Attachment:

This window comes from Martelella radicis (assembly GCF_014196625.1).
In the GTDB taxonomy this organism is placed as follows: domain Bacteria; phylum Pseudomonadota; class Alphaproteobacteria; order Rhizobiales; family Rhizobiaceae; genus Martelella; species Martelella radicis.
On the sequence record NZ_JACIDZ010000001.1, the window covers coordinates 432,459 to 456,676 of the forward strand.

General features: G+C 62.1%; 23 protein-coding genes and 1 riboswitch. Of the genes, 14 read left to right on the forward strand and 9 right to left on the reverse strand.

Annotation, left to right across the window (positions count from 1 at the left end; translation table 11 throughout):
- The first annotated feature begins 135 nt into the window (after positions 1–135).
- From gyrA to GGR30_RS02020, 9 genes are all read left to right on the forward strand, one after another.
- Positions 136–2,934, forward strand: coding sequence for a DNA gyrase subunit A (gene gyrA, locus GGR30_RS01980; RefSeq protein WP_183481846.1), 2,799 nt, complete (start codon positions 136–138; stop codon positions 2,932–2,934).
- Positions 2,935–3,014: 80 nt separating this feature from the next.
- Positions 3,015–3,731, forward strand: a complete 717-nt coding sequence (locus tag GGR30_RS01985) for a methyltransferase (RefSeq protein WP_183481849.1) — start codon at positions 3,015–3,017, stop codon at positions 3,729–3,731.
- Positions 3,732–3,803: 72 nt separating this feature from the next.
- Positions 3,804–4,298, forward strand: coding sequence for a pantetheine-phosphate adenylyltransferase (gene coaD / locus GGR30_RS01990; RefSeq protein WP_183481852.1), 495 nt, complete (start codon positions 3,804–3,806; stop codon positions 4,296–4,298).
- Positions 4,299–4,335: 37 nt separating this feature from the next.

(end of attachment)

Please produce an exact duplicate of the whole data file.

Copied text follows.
This window comes from Martelella radicis (assembly GCF_014196625.1).
In the GTDB taxonomy this organism is placed as follows: domain Bacteria; phylum Pseudomonadota; class Alphaproteobacteria; order Rhizobiales; family Rhizobiaceae; genus Martelella; species Martelella radicis.
On the sequence record NZ_JACIDZ010000001.1, the window covers coordinates 432,459 to 456,676 of the forward strand.

General features: G+C 62.1%; 23 protein-coding genes and 1 riboswitch. Of the genes, 14 read left to right on the forward strand and 9 right to left on the reverse strand.

Annotation, left to right across the window (positions count from 1 at the left end; translation table 11 throughout):
- The first annotated feature begins 135 nt into the window (after positions 1–135).
- From gyrA to GGR30_RS02020, 9 genes are all read left to right on the forward strand, one after another.
- Positions 136–2,934, forward strand: coding sequence for a DNA gyrase subunit A (gene gyrA, locus GGR30_RS01980; RefSeq protein WP_183481846.1), 2,799 nt, complete (start codon positions 136–138; stop codon positions 2,932–2,934).
- Positions 2,935–3,014: 80 nt separating this feature from the next.
- Positions 3,015–3,731, forward strand: a complete 717-nt coding sequence (locus tag GGR30_RS01985) for a methyltransferase (RefSeq protein WP_183481849.1) — start codon at positions 3,015–3,017, stop codon at positions 3,729–3,731.
- Positions 3,732–3,803: 72 nt separating this feature from the next.
- Positions 3,804–4,298, forward strand: coding sequence for a pantetheine-phosphate adenylyltransferase (gene coaD / locus GGR30_RS01990; RefSeq protein WP_183481852.1), 495 nt, complete (start codon positions 3,804–3,806; stop codon positions 4,296–4,298).
- Positions 4,299–4,335: 37 nt separating this feature from the next.